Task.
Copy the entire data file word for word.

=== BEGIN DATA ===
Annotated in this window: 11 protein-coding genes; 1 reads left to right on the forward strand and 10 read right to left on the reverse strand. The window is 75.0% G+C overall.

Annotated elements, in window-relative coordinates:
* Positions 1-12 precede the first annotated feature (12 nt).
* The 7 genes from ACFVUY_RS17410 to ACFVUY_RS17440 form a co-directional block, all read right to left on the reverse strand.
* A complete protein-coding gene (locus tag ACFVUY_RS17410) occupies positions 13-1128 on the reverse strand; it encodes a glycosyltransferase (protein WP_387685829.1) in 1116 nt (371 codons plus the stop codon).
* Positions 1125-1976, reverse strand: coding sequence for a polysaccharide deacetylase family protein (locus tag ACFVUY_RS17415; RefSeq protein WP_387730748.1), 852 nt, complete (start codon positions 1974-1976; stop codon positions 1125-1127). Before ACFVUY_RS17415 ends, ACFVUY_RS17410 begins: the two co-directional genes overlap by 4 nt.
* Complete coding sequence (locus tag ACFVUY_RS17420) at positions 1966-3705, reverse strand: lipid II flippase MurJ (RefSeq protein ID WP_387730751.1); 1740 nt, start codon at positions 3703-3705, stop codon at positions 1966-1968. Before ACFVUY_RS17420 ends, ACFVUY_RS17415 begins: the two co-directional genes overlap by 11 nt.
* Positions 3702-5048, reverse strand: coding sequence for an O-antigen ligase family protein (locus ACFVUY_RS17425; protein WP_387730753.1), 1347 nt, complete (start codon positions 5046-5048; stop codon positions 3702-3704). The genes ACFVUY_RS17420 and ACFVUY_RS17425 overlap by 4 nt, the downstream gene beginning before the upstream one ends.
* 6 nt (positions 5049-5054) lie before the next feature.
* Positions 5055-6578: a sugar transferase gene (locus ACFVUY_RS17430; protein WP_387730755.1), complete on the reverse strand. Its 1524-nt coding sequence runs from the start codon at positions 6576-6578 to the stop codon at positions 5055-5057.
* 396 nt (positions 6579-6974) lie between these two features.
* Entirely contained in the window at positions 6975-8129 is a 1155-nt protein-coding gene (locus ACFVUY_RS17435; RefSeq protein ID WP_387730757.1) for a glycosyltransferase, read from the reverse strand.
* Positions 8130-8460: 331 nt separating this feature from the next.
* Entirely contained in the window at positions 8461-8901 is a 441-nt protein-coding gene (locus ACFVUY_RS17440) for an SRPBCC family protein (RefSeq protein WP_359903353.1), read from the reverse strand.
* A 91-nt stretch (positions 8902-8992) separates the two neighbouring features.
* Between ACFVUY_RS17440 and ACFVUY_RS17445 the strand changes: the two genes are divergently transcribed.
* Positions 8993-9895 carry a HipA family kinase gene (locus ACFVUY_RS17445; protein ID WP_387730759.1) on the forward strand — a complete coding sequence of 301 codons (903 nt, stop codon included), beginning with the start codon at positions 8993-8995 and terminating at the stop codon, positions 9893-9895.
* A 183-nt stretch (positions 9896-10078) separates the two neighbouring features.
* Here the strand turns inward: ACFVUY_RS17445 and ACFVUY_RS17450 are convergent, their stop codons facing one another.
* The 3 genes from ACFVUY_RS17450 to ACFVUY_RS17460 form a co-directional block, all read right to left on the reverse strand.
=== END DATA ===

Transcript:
Annotated in this window: 11 protein-coding genes; 1 reads left to right on the forward strand and 10 read right to left on the reverse strand. The window is 75.0% G+C overall.

Annotated elements, in window-relative coordinates:
* Positions 1-12 precede the first annotated feature (12 nt).
* The 7 genes from ACFVUY_RS17410 to ACFVUY_RS17440 form a co-directional block, all read right to left on the reverse strand.
* A complete protein-coding gene (locus tag ACFVUY_RS17410) occupies positions 13-1128 on the reverse strand; it encodes a glycosyltransferase (protein WP_387685829.1) in 1116 nt (371 codons plus the stop codon).
* Positions 1125-1976, reverse strand: coding sequence for a polysaccharide deacetylase family protein (locus tag ACFVUY_RS17415; RefSeq protein WP_387730748.1), 852 nt, complete (start codon positions 1974-1976; stop codon positions 1125-1127). Before ACFVUY_RS17415 ends, ACFVUY_RS17410 begins: the two co-directional genes overlap by 4 nt.
* Complete coding sequence (locus tag ACFVUY_RS17420) at positions 1966-3705, reverse strand: lipid II flippase MurJ (RefSeq protein ID WP_387730751.1); 1740 nt, start codon at positions 3703-3705, stop codon at positions 1966-1968. Before ACFVUY_RS17420 ends, ACFVUY_RS17415 begins: the two co-directional genes overlap by 11 nt.
* Positions 3702-5048, reverse strand: coding sequence for an O-antigen ligase family protein (locus ACFVUY_RS17425; protein WP_387730753.1), 1347 nt, complete (start codon positions 5046-5048; stop codon positions 3702-3704). The genes ACFVUY_RS17420 and ACFVUY_RS17425 overlap by 4 nt, the downstream gene beginning before the upstream one ends.
* 6 nt (positions 5049-5054) lie before the next feature.
* Positions 5055-6578: a sugar transferase gene (locus ACFVUY_RS17430; protein WP_387730755.1), complete on the reverse strand. Its 1524-nt coding sequence runs from the start codon at positions 6576-6578 to the stop codon at positions 5055-5057.
* 396 nt (positions 6579-6974) lie between these two features.
* Entirely contained in the window at positions 6975-8129 is a 1155-nt protein-coding gene (locus ACFVUY_RS17435; RefSeq protein ID WP_387730757.1) for a glycosyltransferase, read from the reverse strand.
* Positions 8130-8460: 331 nt separating this feature from the next.
* Entirely contained in the window at positions 8461-8901 is a 441-nt protein-coding gene (locus ACFVUY_RS17440) for an SRPBCC family protein (RefSeq protein WP_359903353.1), read from the reverse strand.
* A 91-nt stretch (positions 8902-8992) separates the two neighbouring features.
* Between ACFVUY_RS17440 and ACFVUY_RS17445 the strand changes: the two genes are divergently transcribed.
* Positions 8993-9895 carry a HipA family kinase gene (locus ACFVUY_RS17445; protein ID WP_387730759.1) on the forward strand — a complete coding sequence of 301 codons (903 nt, stop codon included), beginning with the start codon at positions 8993-8995 and terminating at the stop codon, positions 9893-9895.
* A 183-nt stretch (positions 9896-10078) separates the two neighbouring features.
* Here the strand turns inward: ACFVUY_RS17445 and ACFVUY_RS17450 are convergent, their stop codons facing one another.
* The 3 genes from ACFVUY_RS17450 to ACFVUY_RS17460 form a co-directional block, all read right to left on the reverse strand.